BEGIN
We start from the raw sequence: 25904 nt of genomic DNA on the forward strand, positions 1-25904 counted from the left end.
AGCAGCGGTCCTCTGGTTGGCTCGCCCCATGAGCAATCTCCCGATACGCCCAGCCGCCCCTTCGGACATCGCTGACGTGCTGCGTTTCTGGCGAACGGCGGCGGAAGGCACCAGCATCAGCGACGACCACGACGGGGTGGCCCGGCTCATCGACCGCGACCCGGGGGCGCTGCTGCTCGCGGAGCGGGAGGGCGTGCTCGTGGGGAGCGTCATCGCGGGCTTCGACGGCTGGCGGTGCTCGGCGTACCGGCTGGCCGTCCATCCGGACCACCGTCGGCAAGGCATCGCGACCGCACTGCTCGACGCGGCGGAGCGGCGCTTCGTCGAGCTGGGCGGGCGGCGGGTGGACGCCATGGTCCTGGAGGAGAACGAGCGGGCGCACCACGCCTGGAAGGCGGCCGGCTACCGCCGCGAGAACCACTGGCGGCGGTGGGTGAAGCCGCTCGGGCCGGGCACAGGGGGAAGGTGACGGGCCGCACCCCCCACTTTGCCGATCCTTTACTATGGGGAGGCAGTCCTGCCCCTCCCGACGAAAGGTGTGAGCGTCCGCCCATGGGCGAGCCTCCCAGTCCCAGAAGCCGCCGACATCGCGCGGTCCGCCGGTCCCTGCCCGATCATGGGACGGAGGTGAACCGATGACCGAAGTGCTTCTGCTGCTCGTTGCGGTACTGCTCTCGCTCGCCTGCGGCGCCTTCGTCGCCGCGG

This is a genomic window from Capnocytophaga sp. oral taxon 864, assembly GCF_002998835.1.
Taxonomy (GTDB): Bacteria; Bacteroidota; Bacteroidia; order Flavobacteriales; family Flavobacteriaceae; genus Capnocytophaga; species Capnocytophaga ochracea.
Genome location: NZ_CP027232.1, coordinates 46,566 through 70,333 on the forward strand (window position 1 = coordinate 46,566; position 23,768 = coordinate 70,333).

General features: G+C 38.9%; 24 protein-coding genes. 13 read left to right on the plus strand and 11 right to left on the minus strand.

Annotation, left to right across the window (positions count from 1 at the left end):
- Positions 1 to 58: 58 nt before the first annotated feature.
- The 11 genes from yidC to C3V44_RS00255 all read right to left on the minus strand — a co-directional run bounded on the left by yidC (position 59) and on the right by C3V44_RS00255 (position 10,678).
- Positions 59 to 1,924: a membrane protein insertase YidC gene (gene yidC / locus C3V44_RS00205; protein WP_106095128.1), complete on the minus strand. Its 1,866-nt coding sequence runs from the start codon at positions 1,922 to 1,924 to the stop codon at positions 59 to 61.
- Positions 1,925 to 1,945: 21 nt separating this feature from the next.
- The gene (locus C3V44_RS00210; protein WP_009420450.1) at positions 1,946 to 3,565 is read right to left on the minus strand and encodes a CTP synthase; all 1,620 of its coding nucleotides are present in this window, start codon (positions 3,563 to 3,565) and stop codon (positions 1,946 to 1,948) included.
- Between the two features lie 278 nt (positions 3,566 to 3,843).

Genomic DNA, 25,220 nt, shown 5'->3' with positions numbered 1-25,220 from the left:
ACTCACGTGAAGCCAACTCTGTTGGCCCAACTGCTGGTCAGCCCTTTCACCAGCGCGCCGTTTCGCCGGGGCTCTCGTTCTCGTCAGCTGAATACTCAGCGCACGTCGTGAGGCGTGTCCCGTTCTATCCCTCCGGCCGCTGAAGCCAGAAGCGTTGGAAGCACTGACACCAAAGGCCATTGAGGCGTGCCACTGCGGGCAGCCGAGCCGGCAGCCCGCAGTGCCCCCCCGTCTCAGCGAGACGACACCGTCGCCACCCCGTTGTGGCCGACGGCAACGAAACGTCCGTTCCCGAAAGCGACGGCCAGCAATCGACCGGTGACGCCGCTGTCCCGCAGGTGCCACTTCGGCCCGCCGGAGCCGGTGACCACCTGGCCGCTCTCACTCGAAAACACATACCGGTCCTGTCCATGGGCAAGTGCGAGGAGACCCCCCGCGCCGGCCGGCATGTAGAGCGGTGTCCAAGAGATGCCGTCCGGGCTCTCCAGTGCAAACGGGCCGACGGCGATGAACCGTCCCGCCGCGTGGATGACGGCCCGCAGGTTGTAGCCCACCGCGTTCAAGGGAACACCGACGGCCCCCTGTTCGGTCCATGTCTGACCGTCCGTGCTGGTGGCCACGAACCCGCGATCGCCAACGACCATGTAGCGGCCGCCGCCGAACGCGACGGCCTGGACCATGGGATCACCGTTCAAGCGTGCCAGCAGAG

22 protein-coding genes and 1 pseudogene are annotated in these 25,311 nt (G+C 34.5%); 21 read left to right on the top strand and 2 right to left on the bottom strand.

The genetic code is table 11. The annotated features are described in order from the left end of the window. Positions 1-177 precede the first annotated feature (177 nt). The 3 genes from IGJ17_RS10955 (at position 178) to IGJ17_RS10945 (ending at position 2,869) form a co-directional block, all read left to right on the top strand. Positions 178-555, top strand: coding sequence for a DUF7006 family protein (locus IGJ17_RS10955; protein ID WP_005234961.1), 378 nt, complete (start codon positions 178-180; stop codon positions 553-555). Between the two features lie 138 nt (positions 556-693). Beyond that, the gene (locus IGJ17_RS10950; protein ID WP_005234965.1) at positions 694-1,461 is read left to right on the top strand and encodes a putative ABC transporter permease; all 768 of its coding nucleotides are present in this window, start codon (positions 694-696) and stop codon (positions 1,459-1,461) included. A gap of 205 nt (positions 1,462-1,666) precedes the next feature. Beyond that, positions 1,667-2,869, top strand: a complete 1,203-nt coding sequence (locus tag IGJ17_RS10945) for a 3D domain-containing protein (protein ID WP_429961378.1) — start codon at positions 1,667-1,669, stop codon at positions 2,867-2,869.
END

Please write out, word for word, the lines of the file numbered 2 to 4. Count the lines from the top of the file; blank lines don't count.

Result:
AGCAGCGGTCCTCTGGTTGGCTCGCCCCATGAGCAATCTCCCGATACGCCCAGCCGCCCCTTCGGACATCGCTGACGTGCTGCGTTTCTGGCGAACGGCGGCGGAAGGCACCAGCATCAGCGACGACCACGACGGGGTGGCCCGGCTCATCGACCGCGACCCGGGGGCGCTGCTGCTCGCGGAGCGGGAGGGCGTGCTCGTGGGGAGCGTCATCGCGGGCTTCGACGGCTGGCGGTGCTCGGCGTACCGGCTGGCCGTCCATCCGGACCACCGTCGGCAAGGCATCGCGACCGCACTGCTCGACGCGGCGGAGCGGCGCTTCGTCGAGCTGGGCGGGCGGCGGGTGGACGCCATGGTCCTGGAGGAGAACGAGCGGGCGCACCACGCCTGGAAGGCGGCCGGCTACCGCCGCGAGAACCACTGGCGGCGGTGGGTGAAGCCGCTCGGGCCGGGCACAGGGGGAAGGTGACGGGCCGCACCCCCCACTTTGCCGATCCTTTACTATGGGGAGGCAGTCCTGCCCCTCCCGACGAAAGGTGTGAGCGTCCGCCCATGGGCGAGCCTCCCAGTCCCAGAAGCCGCCGACATCGCGCGGTCCGCCGGTCCCTGCCCGATCATGGGACGGAGGTGAACCGATGACCGAAGTGCTTCTGCTGCTCGTTGCGGTACTGCTCTCGCTCGCCTGCGGCGCCTTCGTCGCCGCGG

This is a genomic window from Capnocytophaga sp. oral taxon 864, assembly GCF_002998835.1.
Taxonomy (GTDB): Bacteria; Bacteroidota; Bacteroidia; order Flavobacteriales; family Flavobacteriaceae; genus Capnocytophaga; species Capnocytophaga ochracea.